Physics engine in Sketchup

I knew Sketchup was a great modeling tool, but apparently it’s also scriptable via a Ruby API and embedded web browser. At Google’s IO conference, Scott Lininger showed off some of this awesomeness.

20 min into the video below we see Scott capturing keystroke events within the browser instance and using them to control a modelled character. The character, its surroundings, and even the whole visual rendering style can be edited in real-time with the standard Sketchup tools.

Later he shows this YouTube clip that has more advanced physics demos made with the SketchyPhysics plugin. Wow.

EA skate has just about everything I could ask for in a skateboarding game (another post entirely), but you can’t design your own spots. Next logical step? Build a skateboarding simulator based on SketchyPhysics. The spots are already waiting.

Pre-encoding vs. mod_deflate

Recently I configured Apache to serve pre-encoded files with encoding-negotiation. In theory this should be faster than using mod_deflate, which has to re-encode every hit, but testing was in order.

My mod_deflate setup consisted of a directory with this .htaccess:

AddOutputFilterByType DEFLATE application/x-javascript
BrowserMatch \bMSIE\s[456] no-gzip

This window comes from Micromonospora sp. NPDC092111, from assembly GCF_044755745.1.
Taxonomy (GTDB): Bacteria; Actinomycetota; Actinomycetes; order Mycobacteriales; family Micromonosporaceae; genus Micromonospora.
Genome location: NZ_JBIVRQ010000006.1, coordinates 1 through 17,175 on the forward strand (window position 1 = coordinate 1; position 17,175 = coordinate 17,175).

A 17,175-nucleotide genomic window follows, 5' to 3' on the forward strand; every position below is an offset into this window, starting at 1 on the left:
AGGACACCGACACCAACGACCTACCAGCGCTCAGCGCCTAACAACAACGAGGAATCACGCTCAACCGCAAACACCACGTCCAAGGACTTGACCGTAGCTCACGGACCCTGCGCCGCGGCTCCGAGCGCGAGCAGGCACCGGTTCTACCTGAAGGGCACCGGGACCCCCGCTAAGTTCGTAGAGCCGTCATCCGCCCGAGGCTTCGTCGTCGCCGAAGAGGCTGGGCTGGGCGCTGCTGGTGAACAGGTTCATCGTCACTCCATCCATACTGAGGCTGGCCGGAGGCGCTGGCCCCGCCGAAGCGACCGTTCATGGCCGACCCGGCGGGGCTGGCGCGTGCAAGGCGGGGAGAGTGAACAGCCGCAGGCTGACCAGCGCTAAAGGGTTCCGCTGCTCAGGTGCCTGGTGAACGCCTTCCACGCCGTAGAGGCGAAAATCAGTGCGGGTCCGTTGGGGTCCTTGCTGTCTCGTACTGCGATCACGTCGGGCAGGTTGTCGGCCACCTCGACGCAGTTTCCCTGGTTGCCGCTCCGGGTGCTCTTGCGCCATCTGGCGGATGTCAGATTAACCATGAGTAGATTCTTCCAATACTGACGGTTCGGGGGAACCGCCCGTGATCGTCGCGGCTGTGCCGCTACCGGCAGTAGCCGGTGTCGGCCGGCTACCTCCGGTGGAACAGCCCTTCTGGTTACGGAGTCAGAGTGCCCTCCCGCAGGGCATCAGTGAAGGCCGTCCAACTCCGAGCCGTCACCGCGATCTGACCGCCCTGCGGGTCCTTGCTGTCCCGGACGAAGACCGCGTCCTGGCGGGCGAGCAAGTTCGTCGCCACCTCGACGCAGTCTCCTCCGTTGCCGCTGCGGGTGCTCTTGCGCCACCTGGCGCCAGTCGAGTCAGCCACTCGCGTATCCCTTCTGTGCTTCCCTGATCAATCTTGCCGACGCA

BrowserMatch \b(SV1|Opera)\b !no-gzip

and a pre-minified version of jquery-1.2.3 (54,417 bytes) saved as “before.js”. The BrowserMatch directives ensured the same rules for buggy browsers as used in the type-map setup. The compression level was left at the default, which I assume is optimal for performance.

The type-map setup was as described here. “before.js” was identical to the mod_deflate setup and included separate files for the gzip/deflate/compress-encoded versions. Each encoded file was created using maximum compression (9) since we needn’t worry about encoding efficiency.

I benchmarked with Apache ab and ran 10,000 requests, 100 concurrently. To make sure the encoded versions were returned I added the request header Accept-Encoding: deflate, gzip. The ab commands:

ab -c 100 -n 10000 -H "Accept-Encoding: deflate, gzip" http://path/to/mod_deflate/before.js > results_deflate.txt
ab -c 100 -n 10000 -H "Accept-Encoding: deflate, gzip" http://path/to/statics/before.js.var > results_statics.txt

Pre-encoding kicks butt

method requests/sec output size (bytes)
mod_deflate 187 16053
pre-encoding + type-map 470 15993

Apache can serve a pre-encoded version of jQuery is 2.5x as fast as it can using mod_deflate to compress on-the-fly. It may also be worth mentioning that mod_deflate chooses gzip over deflate, sending a few more bytes.

Basically, if you’re serving large textual files with Apache on a high-traffic site, you should work pre-encoding and type-map configuration into your build process and try these tests yourself rather than just flipping on mod_deflate.

mod_deflate may win for small files

Before serving jQuery, I ran the same test with a much smaller file (around 2k) and found that, at that size, mod_deflate actually outperformed type-map by a little. Obviously somewhere in-between 2K and 54K the benefit of pre-encoding starts to pay off. It probably also depends on compression level, compression buffer sizes, and a bunch of other things no-one wants to fiddle with.